QUESTION:  Burma, second largest producer of opium.  How much Burmese Government has been cooperating with DEA?  And we know that (inaudible) as a leader who has had a very strong connection with the Burmese military regime, were (inaudible) in the New York State last -- in January.  And do you have any kind of communication with the Burmese military regime on this matter to extradite them?

ASSISTANT SECRETARY CHARLES:  What I can tell you is the following.  There were indictments of the Wa.  The DEA and the Department of Justice are the experts on those.  I don't even have those indictments here, or I didn't go through them in anticipation of this, but I know they were out there and I read the summaries.  DEA does have a presence and does obviously interact on the ground operationally.  We do not directly support them, so I think that's where I would take the question. 

I want to give them a little more time, just roll through a few more.  I know, I know it's coming, but --

STAFF:  Just trying to keep you --

ASSISTANT SECRETARY CHARLES:  That's -- I appreciate it, no, I appreciate it. 

Yes sir.

QUESTION:  Mr. Charles, concerning -- you mentioned both the progress that Colombia and Mexico have made in both arresting alleged kingpins and extraditing suspects.  Guatemala, as you know, has made no progress in -- or very little progress in prosecuting any of its own kingpins inside Guatemala.  And now there's been an effort, a request made to extradite some suspects that were recently arrested -- mid-level suspects -- but no suspects have been extradited in more than ten years, as you know. 

Can you address that issue and explain what the problem is in Guatemala?

ASSISTANT SECRETARY CHARLES:  Yes.  I think I can.  Let me say there was a recent change of government in Guatemala.  That's a big deal.  I have met with them a couple of times.  It is clear to me their commitment is different and real.  They did help us on the extradition of one non-Guatemalan, and that was a big person and they helped us get that person here.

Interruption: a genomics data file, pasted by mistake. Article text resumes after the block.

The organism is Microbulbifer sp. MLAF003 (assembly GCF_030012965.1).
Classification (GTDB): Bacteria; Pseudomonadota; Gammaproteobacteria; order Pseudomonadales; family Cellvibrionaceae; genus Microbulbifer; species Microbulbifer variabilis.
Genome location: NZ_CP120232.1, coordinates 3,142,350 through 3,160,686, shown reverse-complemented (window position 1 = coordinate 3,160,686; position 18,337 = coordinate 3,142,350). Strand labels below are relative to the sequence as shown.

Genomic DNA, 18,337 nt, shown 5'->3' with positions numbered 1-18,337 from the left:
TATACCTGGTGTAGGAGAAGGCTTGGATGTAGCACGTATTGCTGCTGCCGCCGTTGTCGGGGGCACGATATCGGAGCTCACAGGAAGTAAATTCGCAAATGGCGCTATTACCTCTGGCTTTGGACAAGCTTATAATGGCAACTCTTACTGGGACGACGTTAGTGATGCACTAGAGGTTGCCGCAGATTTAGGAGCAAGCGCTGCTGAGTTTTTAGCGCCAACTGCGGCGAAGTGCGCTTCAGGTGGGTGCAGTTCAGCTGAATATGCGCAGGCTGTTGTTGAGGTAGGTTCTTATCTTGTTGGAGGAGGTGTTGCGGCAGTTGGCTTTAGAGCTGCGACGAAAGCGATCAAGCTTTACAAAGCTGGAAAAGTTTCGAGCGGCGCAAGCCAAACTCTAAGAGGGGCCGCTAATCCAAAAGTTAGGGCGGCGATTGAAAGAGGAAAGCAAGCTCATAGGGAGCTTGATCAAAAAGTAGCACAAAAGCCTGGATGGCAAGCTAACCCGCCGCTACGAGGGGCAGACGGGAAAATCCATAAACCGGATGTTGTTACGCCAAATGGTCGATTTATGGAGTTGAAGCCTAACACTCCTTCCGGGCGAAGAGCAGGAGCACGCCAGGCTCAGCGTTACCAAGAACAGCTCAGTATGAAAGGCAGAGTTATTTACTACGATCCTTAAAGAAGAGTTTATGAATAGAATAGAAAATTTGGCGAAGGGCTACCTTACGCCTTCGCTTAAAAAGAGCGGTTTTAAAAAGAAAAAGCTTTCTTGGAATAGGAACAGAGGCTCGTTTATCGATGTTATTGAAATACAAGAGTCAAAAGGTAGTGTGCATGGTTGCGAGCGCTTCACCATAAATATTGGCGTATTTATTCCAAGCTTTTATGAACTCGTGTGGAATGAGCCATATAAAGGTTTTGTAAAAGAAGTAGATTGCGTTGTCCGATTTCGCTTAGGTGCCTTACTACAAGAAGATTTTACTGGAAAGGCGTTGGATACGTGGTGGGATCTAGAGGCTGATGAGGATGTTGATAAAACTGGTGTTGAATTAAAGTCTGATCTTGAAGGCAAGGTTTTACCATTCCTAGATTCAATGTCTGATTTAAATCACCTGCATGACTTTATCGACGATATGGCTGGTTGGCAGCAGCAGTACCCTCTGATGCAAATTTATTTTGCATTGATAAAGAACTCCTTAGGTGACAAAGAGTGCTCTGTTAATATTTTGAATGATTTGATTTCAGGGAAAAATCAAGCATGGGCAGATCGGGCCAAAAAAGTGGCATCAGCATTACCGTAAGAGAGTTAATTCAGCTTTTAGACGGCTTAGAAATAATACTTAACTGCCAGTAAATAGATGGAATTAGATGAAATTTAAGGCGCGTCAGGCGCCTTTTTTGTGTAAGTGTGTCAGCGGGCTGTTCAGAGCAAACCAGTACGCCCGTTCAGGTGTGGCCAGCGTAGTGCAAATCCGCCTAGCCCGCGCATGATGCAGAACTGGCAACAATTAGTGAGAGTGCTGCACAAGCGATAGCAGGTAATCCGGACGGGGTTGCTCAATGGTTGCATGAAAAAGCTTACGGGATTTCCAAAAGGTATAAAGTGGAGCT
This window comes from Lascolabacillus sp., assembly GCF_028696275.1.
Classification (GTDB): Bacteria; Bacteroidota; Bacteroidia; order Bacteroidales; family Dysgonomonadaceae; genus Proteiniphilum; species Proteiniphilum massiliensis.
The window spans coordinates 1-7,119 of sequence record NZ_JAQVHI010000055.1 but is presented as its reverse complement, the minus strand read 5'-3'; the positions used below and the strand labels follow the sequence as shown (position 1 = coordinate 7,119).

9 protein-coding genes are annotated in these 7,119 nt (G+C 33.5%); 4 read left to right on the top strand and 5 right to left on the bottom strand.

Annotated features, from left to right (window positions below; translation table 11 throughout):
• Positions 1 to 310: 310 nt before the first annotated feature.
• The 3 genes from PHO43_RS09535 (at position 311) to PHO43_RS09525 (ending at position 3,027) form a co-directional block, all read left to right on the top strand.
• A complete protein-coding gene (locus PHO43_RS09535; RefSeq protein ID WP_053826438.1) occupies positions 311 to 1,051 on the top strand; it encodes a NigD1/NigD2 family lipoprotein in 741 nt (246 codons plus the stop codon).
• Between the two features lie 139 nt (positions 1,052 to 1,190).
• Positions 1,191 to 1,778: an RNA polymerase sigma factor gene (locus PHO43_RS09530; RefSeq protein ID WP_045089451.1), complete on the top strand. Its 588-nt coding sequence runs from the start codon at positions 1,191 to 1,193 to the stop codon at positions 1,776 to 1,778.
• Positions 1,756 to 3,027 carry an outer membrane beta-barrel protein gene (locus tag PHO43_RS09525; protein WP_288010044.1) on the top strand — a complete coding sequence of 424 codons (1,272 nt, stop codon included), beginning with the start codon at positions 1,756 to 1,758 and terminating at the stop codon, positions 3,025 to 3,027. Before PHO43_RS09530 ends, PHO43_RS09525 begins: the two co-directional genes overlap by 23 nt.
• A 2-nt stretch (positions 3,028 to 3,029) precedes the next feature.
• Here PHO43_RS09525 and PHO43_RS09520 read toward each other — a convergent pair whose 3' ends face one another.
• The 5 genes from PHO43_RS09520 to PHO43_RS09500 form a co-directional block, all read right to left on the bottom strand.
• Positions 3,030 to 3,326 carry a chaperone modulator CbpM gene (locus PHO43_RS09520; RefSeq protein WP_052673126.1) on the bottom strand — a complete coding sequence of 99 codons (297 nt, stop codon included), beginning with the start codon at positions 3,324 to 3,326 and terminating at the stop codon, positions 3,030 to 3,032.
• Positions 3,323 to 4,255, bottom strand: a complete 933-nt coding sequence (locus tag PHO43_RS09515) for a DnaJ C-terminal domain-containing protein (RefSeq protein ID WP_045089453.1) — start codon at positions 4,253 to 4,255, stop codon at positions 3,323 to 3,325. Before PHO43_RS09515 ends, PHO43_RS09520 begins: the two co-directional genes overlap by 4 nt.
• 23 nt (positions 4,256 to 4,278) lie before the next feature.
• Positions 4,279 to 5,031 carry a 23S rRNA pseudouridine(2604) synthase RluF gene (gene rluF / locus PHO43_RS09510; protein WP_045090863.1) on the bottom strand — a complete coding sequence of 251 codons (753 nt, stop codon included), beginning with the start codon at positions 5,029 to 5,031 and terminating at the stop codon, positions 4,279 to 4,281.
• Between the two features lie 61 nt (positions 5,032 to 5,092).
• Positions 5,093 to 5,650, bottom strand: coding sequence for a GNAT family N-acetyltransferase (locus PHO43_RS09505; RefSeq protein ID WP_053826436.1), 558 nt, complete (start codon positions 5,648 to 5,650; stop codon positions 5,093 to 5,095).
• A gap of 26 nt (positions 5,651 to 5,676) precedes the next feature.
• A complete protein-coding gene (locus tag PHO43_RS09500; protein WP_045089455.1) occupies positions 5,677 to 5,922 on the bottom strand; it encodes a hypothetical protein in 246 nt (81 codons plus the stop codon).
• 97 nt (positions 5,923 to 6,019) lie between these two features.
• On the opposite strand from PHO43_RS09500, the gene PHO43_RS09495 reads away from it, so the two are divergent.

They are under -- they have a number -- in terms of public corruption against both the army and others, they have a number of investigations underway right now.  And I think these are path-breaking.  I think they're different from anything you and I have seen in ten years.  So I'm actually very hopeful.  I do say -- like with all our allies that tackle this problem, personally I think we need to keep doing more to help them and I think we need to reward those if we can who are doing the right thing to wring corruption out of their governments, and I think they are.

QUESTION:  What about the two suspects that the first Bush Administration named as drug traffickers, the former intelligence chiefs, Callejas y Callejas and Ortega Menaldo?  Ambassador Hamilton has come out in favor of a proposal for having a UN taskforce investigate the alleged clandestine security forces.  Do you support that effort?  Do you think that will help toward bringing people -- those alleged suspects to justice?

ASSISTANT SECRETARY CHARLES:  I would say I do.  I'd have to go back and study the individual cases.  I can't say I studied them in anticipation of this moment.  But I will -- in fact, I'll carry on a dialogue with you afterwards or Monday on that.  But I think the short answer is we do. 

QUESTION:  Thank you.

ASSISTANT SECRETARY CHARLES:  Yes ma'am.

QUESTION:  Well, you're saying that you don't see any -- this is Latin America -- you don't see any balloon effect going on in the region, but the reduction in Colombia and the very good success that you mentioned in Peru and Bolivia, what's going on with that cocaine?  Is it moving through Central America?  Is it moving?  Is it disappearing?  What's going on?

ASSISTANT SECRETARY CHARLES:  Excellent point.  Let me say the amount of cocaine for coca that would have become cocaine that was removed this year -- a record -- is in the vicinity of, I'm told, $60 billion.  Okay, that is an enormous amount of cocaine and lives directly affected that don't see that cocaine.  The question that you haven't asked me that I think is the tougher question is the question, "When are you going see the price and purity change here on the streets of America?"  Because that's going to be when it affects us directly. 

The answer to that question, which I think is completely honest and it is what we have to watch for, and that goes to the point of what's the production capacity and where's the cocaine coming from and how much is there and where is it -- why aren't we stopping everything dead in its tracks, is that, in many ways, it's like draining a swimming pool and waiting to see a statue that sits at the bottom of the pool.  All right?  You have to get the excess capacity out of the production and we're getting it out.  Think about that:  33 percent reduction in cultivation together with record interdictions.  You are squeezing it from both ends.  And the hope is that you're -- and I predict we will -- if we stay on this track, if the political will remains solid, I think within a year or two you will begin to see palpable, measurable, in things like stride data and other data points, you will be able to see changes in the -- I think you'll actually see a change in price first and then you'll see a change in measurable purity in major metropolitan areas. 

QUESTION:  Would it work the other way around, that the cocaine price in the United States is going to go even higher to buy more cocaine than probably --

ASSISTANT SECRETARY CHARLES:  Yes.

QUESTION:  -- and ingest more --